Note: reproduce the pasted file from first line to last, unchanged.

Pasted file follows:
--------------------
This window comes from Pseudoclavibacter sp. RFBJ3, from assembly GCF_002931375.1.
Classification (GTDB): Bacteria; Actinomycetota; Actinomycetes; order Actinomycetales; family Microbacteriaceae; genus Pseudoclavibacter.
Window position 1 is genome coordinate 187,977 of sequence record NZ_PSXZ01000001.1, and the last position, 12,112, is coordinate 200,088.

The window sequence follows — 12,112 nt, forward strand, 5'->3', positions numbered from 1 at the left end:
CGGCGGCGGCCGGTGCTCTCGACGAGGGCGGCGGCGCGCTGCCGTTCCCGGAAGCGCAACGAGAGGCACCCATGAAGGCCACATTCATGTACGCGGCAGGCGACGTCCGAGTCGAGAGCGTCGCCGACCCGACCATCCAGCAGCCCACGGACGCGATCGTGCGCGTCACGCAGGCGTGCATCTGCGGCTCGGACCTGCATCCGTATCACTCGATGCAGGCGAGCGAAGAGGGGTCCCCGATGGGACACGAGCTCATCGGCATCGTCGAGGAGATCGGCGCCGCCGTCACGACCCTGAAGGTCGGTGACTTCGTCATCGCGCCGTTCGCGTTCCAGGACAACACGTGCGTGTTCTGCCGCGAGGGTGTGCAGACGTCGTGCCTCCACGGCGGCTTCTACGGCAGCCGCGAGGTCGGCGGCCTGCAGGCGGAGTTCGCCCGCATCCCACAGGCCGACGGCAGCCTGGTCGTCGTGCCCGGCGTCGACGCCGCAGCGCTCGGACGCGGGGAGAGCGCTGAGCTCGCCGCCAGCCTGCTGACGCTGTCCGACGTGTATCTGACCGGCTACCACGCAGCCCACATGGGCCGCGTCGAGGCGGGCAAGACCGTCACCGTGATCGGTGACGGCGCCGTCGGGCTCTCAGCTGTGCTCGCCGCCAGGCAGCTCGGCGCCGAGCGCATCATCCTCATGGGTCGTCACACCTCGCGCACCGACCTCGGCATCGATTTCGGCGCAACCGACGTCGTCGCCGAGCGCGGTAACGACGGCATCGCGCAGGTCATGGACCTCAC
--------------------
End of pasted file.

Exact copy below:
This window comes from Pseudoclavibacter sp. RFBJ3, from assembly GCF_002931375.1.
Classification (GTDB): Bacteria; Actinomycetota; Actinomycetes; order Actinomycetales; family Microbacteriaceae; genus Pseudoclavibacter.
Window position 1 is genome coordinate 187,977 of sequence record NZ_PSXZ01000001.1, and the last position, 12,112, is coordinate 200,088.

The window sequence follows — 12,112 nt, forward strand, 5'->3', positions numbered from 1 at the left end:
CGGCGGCGGCCGGTGCTCTCGACGAGGGCGGCGGCGCGCTGCCGTTCCCGGAAGCGCAACGAGAGGCACCCATGAAGGCCACATTCATGTACGCGGCAGGCGACGTCCGAGTCGAGAGCGTCGCCGACCCGACCATCCAGCAGCCCACGGACGCGATCGTGCGCGTCACGCAGGCGTGCATCTGCGGCTCGGACCTGCATCCGTATCACTCGATGCAGGCGAGCGAAGAGGGGTCCCCGATGGGACACGAGCTCATCGGCATCGTCGAGGAGATCGGCGCCGCCGTCACGACCCTGAAGGTCGGTGACTTCGTCATCGCGCCGTTCGCGTTCCAGGACAACACGTGCGTGTTCTGCCGCGAGGGTGTGCAGACGTCGTGCCTCCACGGCGGCTTCTACGGCAGCCGCGAGGTCGGCGGCCTGCAGGCGGAGTTCGCCCGCATCCCACAGGCCGACGGCAGCCTGGTCGTCGTGCCCGGCGTCGACGCCGCAGCGCTCGGACGCGGGGAGAGCGCTGAGCTCGCCGCCAGCCTGCTGACGCTGTCCGACGTGTATCTGACCGGCTACCACGCAGCCCACATGGGCCGCGTCGAGGCGGGCAAGACCGTCACCGTGATCGGTGACGGCGCCGTCGGGCTCTCAGCTGTGCTCGCCGCCAGGCAGCTCGGCGCCGAGCGCATCATCCTCATGGGTCGTCACACCTCGCGCACCGACCTCGGCATCGATTTCGGCGCAACCGACGTCGTCGCCGAGCGCGGTAACGACGGCATCGCGCAGGTCATGGACCTCAC